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Strateji e Pésekisyon Politik Jij Belizaire ' Tet kale a " Vs Dr Aristide #Palecho !

Web : http://palecho.ocm Youtube Abonnez : https://t.co/WC3BoIOJOK Aimez Facebook :https://t.co/JK0sw7AhNz Follow : http://t.co/zz4fqXOCsX #Palecho Source : Evenson Dufour

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Aristide supporters clash with Haiti police

Supporters of former Haitian President Jean-Bertrand Aristide have clashed with riot police as they marched through the capital on the anniversary of a 1991 military coup that ousted the country's first democratically elected leader. Thousands of Aristide supporters tried to march from the church where Aristide led services as a Catholic priest to his house on Tuesday, but police fired water cannons and tear gas to disperse them before they arrived at the home. The march marked the date that the military ousted Aristide only a few months into his first term as president. Many of the marchers are angry that the former president is facing corruption charges and accuse Haitian President Michel Martelly of being a dictator. The demonstrators also fear Aristide will be arrested for failing to heed a court summons to testify in a corruption case. An investigative judge issued an arrest warrant in August, but police have so far not moved to carry it out. Officials say the allegations of money laundering, corruption and drug trafficking are serious and will need to be answered. His supporters say Aristide's apparent house arrest is a deliberate attempt to keep a popular leader from running in elections and have called for the resignation of Martelly. Opposition political activist Rony Timothee said that next year, when the presidential election is held, Martelly "will be a political disaster" and "will not be able to rule the country". Aristide, seen by many as a champion of the poor, served as president twice but he has rarely been seen in public since returning from exile in South Africa three years ago.

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El ex presidente Jean-Bertrand Aristide regresó a Haití luego de 7 años de exilio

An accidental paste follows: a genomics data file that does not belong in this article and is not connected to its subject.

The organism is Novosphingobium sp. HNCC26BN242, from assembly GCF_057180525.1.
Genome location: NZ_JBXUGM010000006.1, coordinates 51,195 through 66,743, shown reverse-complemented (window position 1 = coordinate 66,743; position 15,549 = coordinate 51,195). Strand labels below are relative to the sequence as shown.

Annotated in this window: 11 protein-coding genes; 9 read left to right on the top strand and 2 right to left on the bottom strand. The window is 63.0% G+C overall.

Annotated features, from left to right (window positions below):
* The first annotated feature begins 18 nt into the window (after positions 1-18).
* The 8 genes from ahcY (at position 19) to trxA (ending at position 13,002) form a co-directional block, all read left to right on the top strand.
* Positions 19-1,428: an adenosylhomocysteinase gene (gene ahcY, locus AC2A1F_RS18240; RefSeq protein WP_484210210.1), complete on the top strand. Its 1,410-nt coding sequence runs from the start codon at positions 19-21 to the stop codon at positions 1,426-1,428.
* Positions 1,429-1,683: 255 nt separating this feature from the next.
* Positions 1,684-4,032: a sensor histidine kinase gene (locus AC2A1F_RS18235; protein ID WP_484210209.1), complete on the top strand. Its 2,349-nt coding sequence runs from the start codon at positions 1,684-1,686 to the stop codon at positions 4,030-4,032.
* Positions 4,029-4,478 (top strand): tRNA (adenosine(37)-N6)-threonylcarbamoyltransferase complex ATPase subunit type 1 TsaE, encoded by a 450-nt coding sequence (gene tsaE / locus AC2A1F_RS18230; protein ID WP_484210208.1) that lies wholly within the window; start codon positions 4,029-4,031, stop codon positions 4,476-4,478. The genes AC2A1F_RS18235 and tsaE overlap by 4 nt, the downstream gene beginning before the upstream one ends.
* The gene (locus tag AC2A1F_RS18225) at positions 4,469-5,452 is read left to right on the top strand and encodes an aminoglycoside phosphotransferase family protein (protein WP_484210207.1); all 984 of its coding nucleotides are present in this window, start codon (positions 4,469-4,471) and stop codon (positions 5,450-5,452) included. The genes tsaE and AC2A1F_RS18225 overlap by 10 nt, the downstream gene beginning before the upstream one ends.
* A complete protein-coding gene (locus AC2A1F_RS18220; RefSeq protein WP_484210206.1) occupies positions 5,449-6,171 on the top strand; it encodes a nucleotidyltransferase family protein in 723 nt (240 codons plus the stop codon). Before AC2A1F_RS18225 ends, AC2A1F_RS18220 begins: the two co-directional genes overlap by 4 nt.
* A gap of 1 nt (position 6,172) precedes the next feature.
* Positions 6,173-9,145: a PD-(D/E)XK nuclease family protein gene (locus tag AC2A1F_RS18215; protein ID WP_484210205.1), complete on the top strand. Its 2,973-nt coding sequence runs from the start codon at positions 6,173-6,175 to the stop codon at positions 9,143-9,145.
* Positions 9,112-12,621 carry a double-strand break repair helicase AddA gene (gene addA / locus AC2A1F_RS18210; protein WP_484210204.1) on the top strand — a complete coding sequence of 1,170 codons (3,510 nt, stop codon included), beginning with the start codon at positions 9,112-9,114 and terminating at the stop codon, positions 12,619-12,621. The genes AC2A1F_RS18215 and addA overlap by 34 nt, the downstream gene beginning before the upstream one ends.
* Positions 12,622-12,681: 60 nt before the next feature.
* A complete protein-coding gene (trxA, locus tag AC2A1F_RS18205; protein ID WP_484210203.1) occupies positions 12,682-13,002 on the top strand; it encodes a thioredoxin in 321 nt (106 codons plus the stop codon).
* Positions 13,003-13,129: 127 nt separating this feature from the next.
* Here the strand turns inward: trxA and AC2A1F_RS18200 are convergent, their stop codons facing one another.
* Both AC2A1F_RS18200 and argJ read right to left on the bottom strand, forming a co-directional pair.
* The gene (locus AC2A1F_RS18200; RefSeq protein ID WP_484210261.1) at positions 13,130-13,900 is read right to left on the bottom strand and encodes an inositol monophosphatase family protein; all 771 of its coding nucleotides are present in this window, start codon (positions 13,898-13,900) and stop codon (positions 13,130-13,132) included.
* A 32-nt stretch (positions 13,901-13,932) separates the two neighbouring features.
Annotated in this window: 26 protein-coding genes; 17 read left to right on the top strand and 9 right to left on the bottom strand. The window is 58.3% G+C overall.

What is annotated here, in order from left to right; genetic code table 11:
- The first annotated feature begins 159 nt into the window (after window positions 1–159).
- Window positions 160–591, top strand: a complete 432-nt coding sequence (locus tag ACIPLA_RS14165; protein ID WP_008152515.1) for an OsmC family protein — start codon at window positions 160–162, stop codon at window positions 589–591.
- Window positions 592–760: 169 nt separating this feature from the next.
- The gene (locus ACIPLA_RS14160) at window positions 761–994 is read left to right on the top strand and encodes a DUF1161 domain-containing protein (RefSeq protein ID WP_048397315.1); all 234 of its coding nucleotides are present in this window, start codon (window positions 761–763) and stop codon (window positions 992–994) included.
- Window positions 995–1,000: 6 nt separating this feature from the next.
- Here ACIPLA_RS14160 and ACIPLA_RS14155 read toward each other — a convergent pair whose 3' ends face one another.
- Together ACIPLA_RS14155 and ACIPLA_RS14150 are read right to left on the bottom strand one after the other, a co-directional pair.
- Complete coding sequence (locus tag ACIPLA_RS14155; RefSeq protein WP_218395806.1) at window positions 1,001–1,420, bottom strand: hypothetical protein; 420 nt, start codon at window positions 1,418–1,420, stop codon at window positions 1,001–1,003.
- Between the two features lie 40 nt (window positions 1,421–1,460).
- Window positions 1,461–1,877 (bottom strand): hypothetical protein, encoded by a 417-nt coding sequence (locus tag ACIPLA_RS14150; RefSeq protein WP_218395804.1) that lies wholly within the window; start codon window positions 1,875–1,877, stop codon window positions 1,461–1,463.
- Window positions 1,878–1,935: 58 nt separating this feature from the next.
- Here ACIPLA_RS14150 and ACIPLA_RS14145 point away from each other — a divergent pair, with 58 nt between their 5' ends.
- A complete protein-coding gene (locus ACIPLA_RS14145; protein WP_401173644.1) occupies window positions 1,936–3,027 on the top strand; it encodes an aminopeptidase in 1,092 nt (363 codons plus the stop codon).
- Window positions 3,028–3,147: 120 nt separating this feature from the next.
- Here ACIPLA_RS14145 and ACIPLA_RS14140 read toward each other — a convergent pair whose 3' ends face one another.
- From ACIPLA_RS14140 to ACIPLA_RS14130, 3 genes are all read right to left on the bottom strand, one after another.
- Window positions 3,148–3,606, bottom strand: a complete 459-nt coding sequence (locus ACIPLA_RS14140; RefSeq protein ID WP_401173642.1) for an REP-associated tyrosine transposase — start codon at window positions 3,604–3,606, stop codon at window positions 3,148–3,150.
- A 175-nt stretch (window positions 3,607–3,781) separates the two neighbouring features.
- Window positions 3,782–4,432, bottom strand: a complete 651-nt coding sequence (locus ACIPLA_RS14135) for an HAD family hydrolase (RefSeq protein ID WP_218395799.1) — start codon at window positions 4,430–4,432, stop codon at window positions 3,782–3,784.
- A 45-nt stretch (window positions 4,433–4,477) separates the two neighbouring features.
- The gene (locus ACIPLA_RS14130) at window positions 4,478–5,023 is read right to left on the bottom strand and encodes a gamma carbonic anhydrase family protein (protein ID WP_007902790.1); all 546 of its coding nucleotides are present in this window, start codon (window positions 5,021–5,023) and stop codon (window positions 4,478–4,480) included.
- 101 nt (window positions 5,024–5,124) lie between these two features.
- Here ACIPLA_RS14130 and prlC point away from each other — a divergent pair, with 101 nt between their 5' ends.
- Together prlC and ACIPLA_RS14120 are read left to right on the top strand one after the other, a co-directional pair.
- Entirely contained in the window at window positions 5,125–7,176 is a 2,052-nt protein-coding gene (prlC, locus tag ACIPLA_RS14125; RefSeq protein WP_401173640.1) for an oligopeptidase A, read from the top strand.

Los haitianos se congregaron en el aeropuerto de Puerto Príncipe para recibir al ex mandatario / Aristide regresó acompañado de sus hijas, esposa y el actor norteamericano Dany Glover / Jean-Bertrand Aristide fue el primer presidente haitiano electo democráticamente en el país caribeño Tras siete años de exilio en Sudáfrica, el ex presidente haitiano, Jean-Bertrand Aristide, retornó este viernes en la mañana a su país. Según reportó la enviada especial de Telesur a la isla, los haitianos se congregaron en el aeropuerto de Puerto Príncipe para recibir al ex mandatario. Aristide regresó acompañado de sus hijas, esposa y el actor norteamericano Dany Glover. Al aeropuerto también fueron a recibir a Aristide la ex senadora colombiana Piedad Córdoba y el embajador de Venezuela en ese país, Pedro Antonio Canino. Entre las actividades en las que participará el ex mandatario se espera una rueda de prensa y un recorrido por la ciudad de Puerto Príncipe junto con sus seguidores. Aristide partió el pasado jueves en un jet las 11:14 horas locales (09:14 GMT) de Lanseria, cerca de Johannesburgo, en Sudáfrica. Antes de embarcarse, Aristide manifestó estar "contento por retornar a Haití. El gran día ha llegado. El momento de la despedida antes de regresar a casa". Jean-Bertrand Aristide fue el primer presidente haitiano electo democráticamente en el país caribeño, luego de ganar los comicios de 1990, sin embargo, su gestión fue interrumpida en 1991 por un golpe de Estado que protagonizó el militar Raúl Cedras. Más tarde, en el año 2000, Aristide vuelve a ganar las elecciones presidenciales y en su nuevo Gobierno intentó desvincular al país de los intereses estadounidenses. Su acercamiento diplomático con Cuba y Venezuela provocó un nuevo golpe de Estado en su contra. El 29 de febrero de 2004, Aristide fue secuestrado por fuerzas especiales estadounidenses. Representantes diplomáticos de Estados Unidos llegaron a la casa del mandatario con un contingente bélico para sacarlo del país.